The Politics    Tuesday, August 10, 2021

Race against time

By Rachel Withers

Race against time
The IPCC report makes clear that the clock is ticking on climate, but the government still can’t hear it

This year has contained a series of hard lessons for Scott Morrison on the urgency of action and the cost of delay. After spending the first few months of the vaccine rollout repeating that it was “not a race”, and after playing games with the public on borders while claiming there was “no rush”, the prime minister now has egg on his face. The rollout is obviously a race, and it always was. No one would now dare to say otherwise (and the PM now denies saying so at all). These are hard lessons, and yet Morrison appears to have learnt nothing from them. Responding defensively to the UN’s devastating Intergovernmental Panel on Climate Change report today, the PM appeared to have returned to that message: it’s not a race. The Morrison government won’t be taking any further action in response to a report that has been described as a “code red for humanity”, which found that warming is likely to exceed the 1.5 degrees threshold within the next two decades (and potentially by 2030), bringing widespread devastation (particularly for Australia). But it will be taking strong action against protesters crying out for this to be taken seriously. It won’t be setting a target of net-zero emissions by 2050, but claims we will achieve that “as soon as possible”, through “technology not taxes”. It won’t be strengthening its clearly insufficient 2030 targets, continuing to profess we are “on track” to “meet and beat” them. This government, which has consistently acted too late throughout the pandemic, throwing its hands in the air and blaming hindsight, was eventually forced to accept that the rollout is a race, now that rolling lockdowns are costing the economy $1 billion a week and NSW is facing avoidable deaths every day. So what will it take for the government to act with urgency on climate change, if not this landmark IPCC report? How many people need to be dying, how great must the economic costs be and how bad the polls before the inevitable game of catch-up begins? And will it even be possible to play catch-up on this global crisis?

If anyone expected Morrison to come forward today and take seriously the existential threat laid out by the IPCC, they were sorely disappointed. In an afternoon press conference, the prime minister and Energy Minister Angus Taylor appeared mainly interested in attacking those calling for them to listen to it – whether Extinction Rebellion protestors, who were responsible for the words “Duty of care” being spray-painted on the front of Parliament House, or Labor, which is demanding more from the government, despite the fact the ALP’s own pledges would not do enough to ward off the kind of devastation described in the report.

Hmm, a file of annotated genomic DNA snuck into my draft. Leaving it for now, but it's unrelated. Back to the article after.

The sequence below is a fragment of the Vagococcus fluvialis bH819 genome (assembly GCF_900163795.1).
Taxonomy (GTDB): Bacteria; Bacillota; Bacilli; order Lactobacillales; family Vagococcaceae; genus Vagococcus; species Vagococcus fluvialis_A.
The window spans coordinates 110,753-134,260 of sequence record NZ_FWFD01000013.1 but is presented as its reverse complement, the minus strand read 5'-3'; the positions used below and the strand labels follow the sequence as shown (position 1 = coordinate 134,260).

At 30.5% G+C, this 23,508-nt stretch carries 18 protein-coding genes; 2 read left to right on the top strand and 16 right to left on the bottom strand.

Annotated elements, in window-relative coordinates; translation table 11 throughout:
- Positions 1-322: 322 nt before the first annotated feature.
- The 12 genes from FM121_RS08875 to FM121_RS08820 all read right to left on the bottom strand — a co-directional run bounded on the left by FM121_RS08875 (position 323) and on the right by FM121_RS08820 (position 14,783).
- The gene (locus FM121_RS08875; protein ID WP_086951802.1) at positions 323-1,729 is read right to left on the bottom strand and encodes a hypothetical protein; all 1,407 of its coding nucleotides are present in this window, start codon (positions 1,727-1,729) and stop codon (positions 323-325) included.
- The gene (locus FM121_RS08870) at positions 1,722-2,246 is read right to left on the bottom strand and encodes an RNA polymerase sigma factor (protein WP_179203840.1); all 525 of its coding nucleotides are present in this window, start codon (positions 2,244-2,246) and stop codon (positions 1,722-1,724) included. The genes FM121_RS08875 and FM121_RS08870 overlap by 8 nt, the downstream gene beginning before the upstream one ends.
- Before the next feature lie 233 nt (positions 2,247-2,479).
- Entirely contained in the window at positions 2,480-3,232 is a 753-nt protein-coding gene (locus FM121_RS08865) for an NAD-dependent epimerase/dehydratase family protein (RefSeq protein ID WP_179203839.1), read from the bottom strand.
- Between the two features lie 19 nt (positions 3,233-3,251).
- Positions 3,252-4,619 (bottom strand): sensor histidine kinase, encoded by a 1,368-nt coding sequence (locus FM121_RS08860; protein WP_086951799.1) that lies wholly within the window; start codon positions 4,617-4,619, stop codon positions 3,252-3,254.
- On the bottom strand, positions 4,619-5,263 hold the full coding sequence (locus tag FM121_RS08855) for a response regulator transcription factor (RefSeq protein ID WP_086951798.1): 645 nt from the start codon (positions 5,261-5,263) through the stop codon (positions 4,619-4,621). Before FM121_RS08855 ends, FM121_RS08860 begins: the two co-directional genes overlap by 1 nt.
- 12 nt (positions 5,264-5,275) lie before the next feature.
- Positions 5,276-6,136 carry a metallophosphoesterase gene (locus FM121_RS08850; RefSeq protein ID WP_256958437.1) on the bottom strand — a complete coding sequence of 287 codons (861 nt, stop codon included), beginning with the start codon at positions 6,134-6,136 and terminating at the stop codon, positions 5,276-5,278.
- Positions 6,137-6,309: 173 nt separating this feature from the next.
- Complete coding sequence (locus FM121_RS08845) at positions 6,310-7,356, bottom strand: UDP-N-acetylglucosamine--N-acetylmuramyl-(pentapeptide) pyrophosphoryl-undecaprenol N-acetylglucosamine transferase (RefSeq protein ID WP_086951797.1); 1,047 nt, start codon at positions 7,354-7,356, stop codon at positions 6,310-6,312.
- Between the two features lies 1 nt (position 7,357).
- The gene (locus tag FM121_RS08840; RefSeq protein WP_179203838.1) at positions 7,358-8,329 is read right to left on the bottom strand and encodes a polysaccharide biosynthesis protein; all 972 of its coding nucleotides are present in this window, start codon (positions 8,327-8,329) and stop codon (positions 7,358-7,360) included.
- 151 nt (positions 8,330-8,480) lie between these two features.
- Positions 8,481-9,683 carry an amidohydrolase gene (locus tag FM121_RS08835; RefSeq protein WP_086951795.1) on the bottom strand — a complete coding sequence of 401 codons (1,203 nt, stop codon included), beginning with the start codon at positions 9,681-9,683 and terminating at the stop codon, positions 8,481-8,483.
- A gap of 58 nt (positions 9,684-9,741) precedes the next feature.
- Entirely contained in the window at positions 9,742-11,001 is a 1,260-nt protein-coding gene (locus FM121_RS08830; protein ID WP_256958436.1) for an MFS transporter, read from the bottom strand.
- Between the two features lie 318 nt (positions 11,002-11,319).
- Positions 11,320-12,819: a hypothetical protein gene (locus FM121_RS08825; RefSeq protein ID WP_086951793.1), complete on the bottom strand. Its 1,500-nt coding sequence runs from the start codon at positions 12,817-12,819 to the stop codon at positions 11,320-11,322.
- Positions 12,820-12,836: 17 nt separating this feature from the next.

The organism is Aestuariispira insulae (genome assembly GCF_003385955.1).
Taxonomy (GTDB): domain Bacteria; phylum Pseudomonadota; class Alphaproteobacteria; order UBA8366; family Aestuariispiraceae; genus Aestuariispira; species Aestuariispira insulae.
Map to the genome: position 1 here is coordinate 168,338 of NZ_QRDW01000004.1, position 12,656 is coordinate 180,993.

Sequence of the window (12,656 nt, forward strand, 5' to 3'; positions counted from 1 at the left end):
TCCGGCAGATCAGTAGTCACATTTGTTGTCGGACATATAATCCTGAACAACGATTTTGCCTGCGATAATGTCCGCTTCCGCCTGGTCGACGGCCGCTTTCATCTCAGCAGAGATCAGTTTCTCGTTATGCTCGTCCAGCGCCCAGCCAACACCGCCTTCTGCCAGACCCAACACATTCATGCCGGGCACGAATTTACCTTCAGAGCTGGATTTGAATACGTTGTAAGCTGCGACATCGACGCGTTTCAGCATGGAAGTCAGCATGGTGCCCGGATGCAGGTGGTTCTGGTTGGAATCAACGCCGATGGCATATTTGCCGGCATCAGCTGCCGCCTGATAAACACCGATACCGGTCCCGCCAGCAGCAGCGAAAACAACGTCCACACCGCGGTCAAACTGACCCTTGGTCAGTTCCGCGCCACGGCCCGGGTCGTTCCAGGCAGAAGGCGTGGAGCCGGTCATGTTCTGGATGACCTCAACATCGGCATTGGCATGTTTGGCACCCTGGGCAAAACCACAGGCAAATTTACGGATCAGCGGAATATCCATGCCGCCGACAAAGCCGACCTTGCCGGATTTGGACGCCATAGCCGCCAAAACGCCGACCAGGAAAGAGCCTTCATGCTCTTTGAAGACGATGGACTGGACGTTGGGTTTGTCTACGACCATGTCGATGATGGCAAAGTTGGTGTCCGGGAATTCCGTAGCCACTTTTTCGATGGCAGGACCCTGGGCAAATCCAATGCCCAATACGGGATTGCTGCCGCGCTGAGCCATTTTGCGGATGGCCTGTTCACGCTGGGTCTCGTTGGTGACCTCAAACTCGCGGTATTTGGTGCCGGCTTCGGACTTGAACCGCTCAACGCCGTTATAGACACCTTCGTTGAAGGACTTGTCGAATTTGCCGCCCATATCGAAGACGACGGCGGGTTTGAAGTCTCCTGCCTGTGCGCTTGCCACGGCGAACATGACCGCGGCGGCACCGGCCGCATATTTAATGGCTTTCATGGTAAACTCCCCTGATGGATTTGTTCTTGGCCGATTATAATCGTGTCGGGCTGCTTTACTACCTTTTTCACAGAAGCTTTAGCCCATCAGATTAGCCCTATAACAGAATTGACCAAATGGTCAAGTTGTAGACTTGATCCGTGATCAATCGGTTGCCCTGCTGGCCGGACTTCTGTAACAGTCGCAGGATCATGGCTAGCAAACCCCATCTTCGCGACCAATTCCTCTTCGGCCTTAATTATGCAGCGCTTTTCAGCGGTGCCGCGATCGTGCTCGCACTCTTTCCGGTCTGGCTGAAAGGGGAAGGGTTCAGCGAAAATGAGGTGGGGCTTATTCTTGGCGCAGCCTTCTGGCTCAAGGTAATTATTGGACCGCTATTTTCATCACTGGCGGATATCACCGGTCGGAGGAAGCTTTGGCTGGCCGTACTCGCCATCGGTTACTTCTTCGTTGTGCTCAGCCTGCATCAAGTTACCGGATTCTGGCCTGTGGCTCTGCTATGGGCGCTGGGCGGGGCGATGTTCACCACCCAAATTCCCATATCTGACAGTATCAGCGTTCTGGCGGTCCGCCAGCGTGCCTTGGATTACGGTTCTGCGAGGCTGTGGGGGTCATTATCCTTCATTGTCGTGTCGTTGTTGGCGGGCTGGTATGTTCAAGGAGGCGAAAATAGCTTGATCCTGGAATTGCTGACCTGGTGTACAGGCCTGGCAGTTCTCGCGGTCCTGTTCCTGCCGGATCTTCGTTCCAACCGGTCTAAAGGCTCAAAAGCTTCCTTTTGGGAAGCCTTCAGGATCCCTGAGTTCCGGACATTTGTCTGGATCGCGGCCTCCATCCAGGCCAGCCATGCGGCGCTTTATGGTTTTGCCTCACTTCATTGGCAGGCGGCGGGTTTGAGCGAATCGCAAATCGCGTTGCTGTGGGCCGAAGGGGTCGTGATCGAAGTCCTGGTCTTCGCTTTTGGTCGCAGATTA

Morrison, as usual, spoke at length about how his government was acting through “technology, not taxes” (never mind the fact that adequate technology has not yet been found to address the crisis), while implicitly attacking Labor for its uncosted plans, claiming his method wouldn’t put an undue burden on regional citizens (except, of course, by exposing them to worsening extreme weather events). “Australians deserve to know the cost,” he said. “I won’t be signing a blank cheque on behalf of Australians.” But when asked by Guardian Australia’s Katharine Murphy about the cost of inaction, Morrison rejected the idea that his actions had consequences, arguing that Australia couldn’t control the temperature in Australia. The PM gave plenty of attention to this morning’s protesters, declaring their “vandalism” to be not “the Australian way”, and saying that action would be taken against them. “I think Australians, regardless of their position on this issue, would agree with that,” he added. Morrison continued to insist his government was taking the threat seriously, throwing out a line so meaningless that a parody Scott Morrison Twitter account has tweeted it out verbatim without comment: “What I’m saying today is what I have been consistently saying for a very long time. Australia under my government will have a plan to achieve what we are setting out.”

The government’s lazy shrug of a response to the IPCC warning resumed in Question Time, where Morrison and his energy minister continued trotting out the usual lines about technology and targets as if they hadn’t seen the report at all. This came after Labor Senate leader Penny Wong attempted to move a motion acknowledging the report and calling on the government to commit to net-zero emissions by 2050, only to be shut down. Shadow minister for climate change and energy Chris Bowen’s question – about why Morrison once said that “electric vehicles would end the weekend” if he so keenly believed in renewables-based technology – elicited a shameless lie from the prime minister, who denied he’d said it. (There are many reports recording the fact that Morrison had made the comment.) Independent MP Helen Haines’ question about Morrison’s claim that regional communities should not carry the national burden elicited more deflective comments about the “unfunded, unplanned commitments that others would seek to make”, rather than an acceptance of the unfairness of the situation being put to him. Environment Minister Sussan Ley continued boasting about the Great Barrier Reef’s dodging of an “in danger” listing, through lobbying efforts that look even more ridiculous in light of the new report.